skip navigation

CrimeSolutions.gov

Add your conference to our Justice Events calendar

PUBLICATIONS

Register for Latest Research

Stay Informed
Register with NCJRS to receive NCJRS's biweekly e-newsletter JUSTINFO and additional periodic emails from NCJRS and the NCJRS federal sponsors that highlight the latest research published or sponsored by the Office of Justice Programs.

NCJRS Abstract

The document referenced below is part of the NCJRS Library collection. To conduct further searches of the collection, visit the NCJRS Abstracts Database. See the Obtain Documents page for direction on how to access resources online, via mail, through interlibrary loans, or in a local library.

 
  NCJ Number: NCJ 173398     Find in a Library
  Title: "Designing Out" Gang Homicides and Street Assaults, Research in Brief
  Document URL: Text PDF 
  Author(s): J Lasley
  Date Published: 1998
  Page Count: 6
  Series: NIJ Research in Brief
  Annotation: The use of traffic barriers to block automobile access to streets was examined to determine whether this tactic could reduce gang crime and violence in Los Angeles.
  Abstract: The Los Angeles Police Department (LAPD) operated Operation Cul de Sac (OCDS) in 1990 and 1991 and placed traffic barriers in neighborhoods where gangs and accompanying gang violence had spiraled out of control. These neighborhoods had experienced the highest number of drive-by shootings, gang homicides, and street assaults in the city in the year before the project was launched. OCDS was based on the theory of situational crime prevention. The LAPD noted that in the OCDS target area, gang crime clustered on the periphery of neighborhoods linked to major roadways. The traffic barriers were intended to block the opportunities that the roadways created. Evaluation results revealed that OCDS appeared to reduce violent crime but did not affect property crime. The number of homicides and street assaults declined significantly in both years and increased after the program ended. Crime was not displaced to other areas. Findings indicated that traffic barriers can be used as part of an approach to maximize neighborhood residents' defensible space by increasing their span of control. Zones configured with the barriers heighten the visibility of suspect activities. They can be particularly effective when combined with natural guardians in the form of people who serve as informal sources of surveillance and social control. Further research should evaluate the tactic's effectiveness at other sites. Figures and 6 reference notes (Author summary modified)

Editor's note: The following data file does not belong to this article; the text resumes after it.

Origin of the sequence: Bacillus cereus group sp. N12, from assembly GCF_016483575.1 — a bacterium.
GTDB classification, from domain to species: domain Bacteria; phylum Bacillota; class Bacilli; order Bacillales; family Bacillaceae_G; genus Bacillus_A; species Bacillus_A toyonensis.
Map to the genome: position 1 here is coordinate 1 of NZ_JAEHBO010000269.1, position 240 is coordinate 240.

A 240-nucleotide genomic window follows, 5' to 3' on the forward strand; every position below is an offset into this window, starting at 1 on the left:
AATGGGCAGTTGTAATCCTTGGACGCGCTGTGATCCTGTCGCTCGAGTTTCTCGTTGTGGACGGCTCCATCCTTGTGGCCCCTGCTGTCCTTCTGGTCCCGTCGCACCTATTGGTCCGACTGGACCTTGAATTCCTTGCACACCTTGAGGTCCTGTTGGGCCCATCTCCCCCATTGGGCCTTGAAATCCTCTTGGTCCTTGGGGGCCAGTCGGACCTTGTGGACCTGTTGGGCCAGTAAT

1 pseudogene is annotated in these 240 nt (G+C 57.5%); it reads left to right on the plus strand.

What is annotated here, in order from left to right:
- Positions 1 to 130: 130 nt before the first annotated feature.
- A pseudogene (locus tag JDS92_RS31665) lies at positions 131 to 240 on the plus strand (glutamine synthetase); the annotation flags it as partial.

Main Term(s): Juvenile delinquency prevention
  Index Term(s): Traffic control equipment ; Traffic control and direction ; Policing innovation ; Violence prevention ; Gang Prevention ; Gang violence ; California
  Sponsoring Agency: National Institute of Justice (NIJ)
US Department of Justice
Office of Justice Programs
United States of America

US Dept of Justice NIJ Pub
United States of America
  Grant Number: 96-IJ-CX-0009
  Sale Source: National Institute of Justice/NCJRS
Box 6000
Rockville, MD 20849
United States of America

NCJRS Photocopy Services
Box 6000
Rockville, MD 20849-6000
United States of America
  Country: United States of America
  Language: English
   
  To cite this abstract, use the following link:
https://www.ncjrs.gov/App/Publications/abstract.aspx?ID=173398

*A link to the full-text document is provided whenever possible. For documents not available online, a link to the publisher's website is provided. Tell us how you use the NCJRS Library and Abstracts Database - send us your feedback.